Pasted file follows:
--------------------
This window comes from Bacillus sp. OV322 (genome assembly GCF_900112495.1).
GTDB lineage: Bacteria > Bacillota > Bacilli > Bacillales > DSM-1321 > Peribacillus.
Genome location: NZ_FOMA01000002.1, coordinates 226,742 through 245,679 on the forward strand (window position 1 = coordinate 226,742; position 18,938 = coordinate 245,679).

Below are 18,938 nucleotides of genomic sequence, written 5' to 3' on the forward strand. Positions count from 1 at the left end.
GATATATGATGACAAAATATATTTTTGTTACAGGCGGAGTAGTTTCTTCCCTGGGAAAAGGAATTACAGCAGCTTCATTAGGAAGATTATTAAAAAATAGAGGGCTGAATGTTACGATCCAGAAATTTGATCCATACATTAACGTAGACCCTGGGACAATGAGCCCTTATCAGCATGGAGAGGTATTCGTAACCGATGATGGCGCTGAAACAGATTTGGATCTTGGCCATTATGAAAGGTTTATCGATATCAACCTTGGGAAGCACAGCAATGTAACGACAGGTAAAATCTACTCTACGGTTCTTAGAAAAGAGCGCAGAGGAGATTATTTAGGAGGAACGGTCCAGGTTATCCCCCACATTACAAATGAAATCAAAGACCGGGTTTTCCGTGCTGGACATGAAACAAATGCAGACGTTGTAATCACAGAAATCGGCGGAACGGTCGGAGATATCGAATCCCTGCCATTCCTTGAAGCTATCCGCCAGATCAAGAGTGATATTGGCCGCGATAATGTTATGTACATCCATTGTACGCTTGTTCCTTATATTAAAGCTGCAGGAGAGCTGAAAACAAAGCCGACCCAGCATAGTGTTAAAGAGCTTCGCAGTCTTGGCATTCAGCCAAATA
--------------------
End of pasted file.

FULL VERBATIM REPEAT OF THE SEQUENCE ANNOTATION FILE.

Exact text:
This window comes from Bacillus sp. OV322 (genome assembly GCF_900112495.1).
GTDB lineage: Bacteria > Bacillota > Bacilli > Bacillales > DSM-1321 > Peribacillus.
Genome location: NZ_FOMA01000002.1, coordinates 226,742 through 245,679 on the forward strand (window position 1 = coordinate 226,742; position 18,938 = coordinate 245,679).

Below are 18,938 nucleotides of genomic sequence, written 5' to 3' on the forward strand. Positions count from 1 at the left end.
GATATATGATGACAAAATATATTTTTGTTACAGGCGGAGTAGTTTCTTCCCTGGGAAAAGGAATTACAGCAGCTTCATTAGGAAGATTATTAAAAAATAGAGGGCTGAATGTTACGATCCAGAAATTTGATCCATACATTAACGTAGACCCTGGGACAATGAGCCCTTATCAGCATGGAGAGGTATTCGTAACCGATGATGGCGCTGAAACAGATTTGGATCTTGGCCATTATGAAAGGTTTATCGATATCAACCTTGGGAAGCACAGCAATGTAACGACAGGTAAAATCTACTCTACGGTTCTTAGAAAAGAGCGCAGAGGAGATTATTTAGGAGGAACGGTCCAGGTTATCCCCCACATTACAAATGAAATCAAAGACCGGGTTTTCCGTGCTGGACATGAAACAAATGCAGACGTTGTAATCACAGAAATCGGCGGAACGGTCGGAGATATCGAATCCCTGCCATTCCTTGAAGCTATCCGCCAGATCAAGAGTGATATTGGCCGCGATAATGTTATGTACATCCATTGTACGCTTGTTCCTTATATTAAAGCTGCAGGAGAGCTGAAAACAAAGCCGACCCAGCATAGTGTTAAAGAGCTTCGCAGTCTTGGCATTCAGCCAAATA